This indeed is the way the album lays itself out. A drum kit appears now and then, but sounding like it sits in the corner of the room with just a couple of microphones on it, which in this context, is perfect. Strings provide both occasional foundation, and sustained embellishment. The clean electric guitar is just enough to pick out some finer details and move proceedings along. All in all, this is minimal music. It could have been very easy for Jain and guitarist Patrick Glynn to keep adding and adding and adding, but they did not. The main focus here, in the folk fashion from which this music seems to originate, is clearly the vocals. The instrumentation underpins those vocals and does so with modesty. Jain tours the UK with a small collection of cohorts between 26th and 30th May. See for yourself, or close your eyes and just be swept away.

Thom Corah


The Loose Salute – Tuned To Love (Heavenly Recordings) 

This album was already looking promising thanks to its lovely cover which sports a rainbow. (Yes I know... covers... judging... but I’m usually right). Luckily the album does little to persuade me otherwise with it’s airy, lo-fi, indie-pop tunes. 

Perhaps somewhat over-indulgent in nostalgia at times (Photographs and Tickets), The Loose Salute are a slice from the same loaf as Belle and Sebastian, Boy Least Likely Too, and perhaps the Byrds. Easy on the ears and the mind, their classic melodies and hooks will have you floating away for no apparent reason. 

The Loose Salute are a little bit like a digestive biscuit – nice enough, dependable enough, but no exciting cream filled centre.

Catriona Boyle


Anäis Mitchell – Hymns for the Exiled (Righteous Babe Records) 

Firstly I’d like you to take a moment to appreciate the two dots above the ‘a’ in Anäis, which is spent a fair amount of time trying to find. And make no mistake, I only did it because Anäis herself has taken the time to make a sublime album.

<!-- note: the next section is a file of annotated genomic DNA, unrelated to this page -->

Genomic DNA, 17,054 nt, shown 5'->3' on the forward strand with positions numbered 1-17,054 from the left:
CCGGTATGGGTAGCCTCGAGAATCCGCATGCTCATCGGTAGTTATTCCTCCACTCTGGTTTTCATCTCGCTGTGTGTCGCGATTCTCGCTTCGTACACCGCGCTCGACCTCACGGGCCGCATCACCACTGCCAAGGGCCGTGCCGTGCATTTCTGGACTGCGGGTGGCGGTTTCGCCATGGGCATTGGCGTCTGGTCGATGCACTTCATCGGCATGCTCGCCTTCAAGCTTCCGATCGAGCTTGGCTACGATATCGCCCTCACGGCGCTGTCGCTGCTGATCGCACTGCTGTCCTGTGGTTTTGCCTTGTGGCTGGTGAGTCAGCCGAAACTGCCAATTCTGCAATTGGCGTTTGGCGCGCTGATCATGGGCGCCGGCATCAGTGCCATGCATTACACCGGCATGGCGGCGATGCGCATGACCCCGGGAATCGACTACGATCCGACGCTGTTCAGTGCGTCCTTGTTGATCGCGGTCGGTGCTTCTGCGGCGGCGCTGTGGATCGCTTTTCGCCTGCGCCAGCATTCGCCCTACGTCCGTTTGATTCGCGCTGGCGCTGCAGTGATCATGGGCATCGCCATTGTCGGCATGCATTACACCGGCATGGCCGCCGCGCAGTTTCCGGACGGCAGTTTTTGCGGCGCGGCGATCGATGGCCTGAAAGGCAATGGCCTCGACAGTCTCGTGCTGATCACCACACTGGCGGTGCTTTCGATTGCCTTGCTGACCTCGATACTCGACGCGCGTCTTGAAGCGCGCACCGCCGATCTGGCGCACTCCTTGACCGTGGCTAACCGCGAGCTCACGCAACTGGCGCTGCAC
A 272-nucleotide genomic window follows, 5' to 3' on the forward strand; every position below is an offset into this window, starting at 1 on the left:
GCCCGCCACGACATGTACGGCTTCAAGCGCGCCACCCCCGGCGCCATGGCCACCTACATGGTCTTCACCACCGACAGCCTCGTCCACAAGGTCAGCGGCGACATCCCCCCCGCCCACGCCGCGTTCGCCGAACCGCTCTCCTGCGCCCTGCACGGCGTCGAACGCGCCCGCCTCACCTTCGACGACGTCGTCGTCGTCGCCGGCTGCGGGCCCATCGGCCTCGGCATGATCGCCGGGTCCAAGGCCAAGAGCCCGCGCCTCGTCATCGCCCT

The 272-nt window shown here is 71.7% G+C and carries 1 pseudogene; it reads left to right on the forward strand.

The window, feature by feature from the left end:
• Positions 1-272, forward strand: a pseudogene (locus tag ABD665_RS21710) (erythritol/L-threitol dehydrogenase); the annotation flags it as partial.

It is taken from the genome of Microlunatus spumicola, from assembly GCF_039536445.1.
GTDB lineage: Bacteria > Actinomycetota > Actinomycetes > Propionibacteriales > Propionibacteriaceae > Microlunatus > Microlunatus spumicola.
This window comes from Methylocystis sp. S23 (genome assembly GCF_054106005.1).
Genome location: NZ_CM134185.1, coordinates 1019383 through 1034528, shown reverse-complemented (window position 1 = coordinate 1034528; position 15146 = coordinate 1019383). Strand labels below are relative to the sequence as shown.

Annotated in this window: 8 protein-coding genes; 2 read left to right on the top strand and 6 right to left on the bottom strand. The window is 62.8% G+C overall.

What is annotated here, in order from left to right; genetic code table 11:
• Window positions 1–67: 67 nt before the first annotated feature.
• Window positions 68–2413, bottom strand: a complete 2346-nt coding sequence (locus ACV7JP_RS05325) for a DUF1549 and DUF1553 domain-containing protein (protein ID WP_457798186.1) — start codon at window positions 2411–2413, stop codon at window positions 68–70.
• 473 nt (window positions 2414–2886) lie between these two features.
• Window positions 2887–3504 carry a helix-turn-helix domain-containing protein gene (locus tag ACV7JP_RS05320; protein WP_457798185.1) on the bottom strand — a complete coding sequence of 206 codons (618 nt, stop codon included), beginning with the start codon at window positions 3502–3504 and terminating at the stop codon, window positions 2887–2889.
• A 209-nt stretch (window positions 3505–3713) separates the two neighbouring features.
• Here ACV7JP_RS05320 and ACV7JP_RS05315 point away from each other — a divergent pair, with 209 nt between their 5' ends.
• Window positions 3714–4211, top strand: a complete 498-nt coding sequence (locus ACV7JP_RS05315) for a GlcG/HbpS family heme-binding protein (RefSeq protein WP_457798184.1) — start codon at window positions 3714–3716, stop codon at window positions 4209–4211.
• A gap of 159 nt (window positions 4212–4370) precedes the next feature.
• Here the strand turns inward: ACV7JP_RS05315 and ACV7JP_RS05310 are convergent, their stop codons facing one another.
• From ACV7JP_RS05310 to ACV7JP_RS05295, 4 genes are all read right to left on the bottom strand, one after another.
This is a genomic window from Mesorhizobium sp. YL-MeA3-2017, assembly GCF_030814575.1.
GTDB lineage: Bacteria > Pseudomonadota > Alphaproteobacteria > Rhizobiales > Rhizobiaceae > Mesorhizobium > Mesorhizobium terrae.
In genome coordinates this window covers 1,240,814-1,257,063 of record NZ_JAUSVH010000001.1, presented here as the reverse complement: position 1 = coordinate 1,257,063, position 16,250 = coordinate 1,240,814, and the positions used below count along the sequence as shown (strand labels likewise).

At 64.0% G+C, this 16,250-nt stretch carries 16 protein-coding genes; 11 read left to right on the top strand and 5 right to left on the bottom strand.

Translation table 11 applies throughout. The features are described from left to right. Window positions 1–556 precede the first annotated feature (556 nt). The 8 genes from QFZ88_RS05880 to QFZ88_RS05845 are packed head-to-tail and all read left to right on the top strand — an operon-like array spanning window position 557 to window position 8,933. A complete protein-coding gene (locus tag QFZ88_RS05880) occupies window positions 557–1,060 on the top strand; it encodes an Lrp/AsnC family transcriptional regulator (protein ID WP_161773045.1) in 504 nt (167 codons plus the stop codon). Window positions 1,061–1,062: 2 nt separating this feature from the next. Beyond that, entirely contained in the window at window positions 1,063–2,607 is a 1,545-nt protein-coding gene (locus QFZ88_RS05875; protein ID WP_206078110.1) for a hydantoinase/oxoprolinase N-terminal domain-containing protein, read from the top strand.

1984 is a brilliantly innovative cross between the tune of Prince’s 1999 and references to George Orwell’s 1984, resulting in the line: ‘we’re going to party like its 1984’. Who said disco couldn’t be intelligent. 

It’s a simply made album, recorded in a barn with just guitar and vocals, making it charming, quaint, and quintessentially folk. However, Hymns for the Exiled goes a little deeper than your average folk album – more Joni Mitchell than Fairport Convention, and Anäis displays the singing and songwriting skills of someone a lot older than her relatively few years. Loveliness not to be taken lightly.

Catriona Boyle


The Vines – The Best Of (Heavenly Records) 

The Vines appear to have a bit of a cult status that mainly stems from Arctic Monkeys claiming the band was their inspiration. Think how good Arctic Monkeys would be if they’d have a decent band to look up to.  At 17 tracks, taken from only 3 albums, this is a rather lengthy ‘best of’, 12 would’ve been more than sufficient for us to appreciate their ability to occasionally write a good riff, scream a bit, and generally play a bit of garage rock. 

Get Free, Ride and Highly Evolved are the Vines at their finest, and hit all the right spots – this is why Alex Turner and co formed a band. Past about track 5 though, it’s all down hill. They pull out the ballads, the Nirvana-sound-alikes, and the songs Craig Nicholls wrote whilst going through ‘that breakdown’.  

The Vines’ cult status also stems from the fact that they made 3 albums, in very quick succession, and then disappeared in a puff of somewhat heartbreaking smoke. But with their fourth album in the pipeline, perhaps the band will return to actually earn their status.

Catriona Boyle


The Details - Draw A Distance, Draw A Border (Parliament of Trees)

Hailing from one of the colder places in the giant icebox that is Canada, The Details are on a mission to make you feel all warm and fuzzy wuzzy inside. True, they are a fully-fledged alternative rock band much of the time on this debut LP; assured and tight to boot. But they can do that cozy, sensitive, slow-burner type of song too, which might land them a gig on any one of a dozen Hollywood or US TV soundtracks. Five or six tracks here would work as the 'fade to black' number for House or ER or, well, anything on HBO really.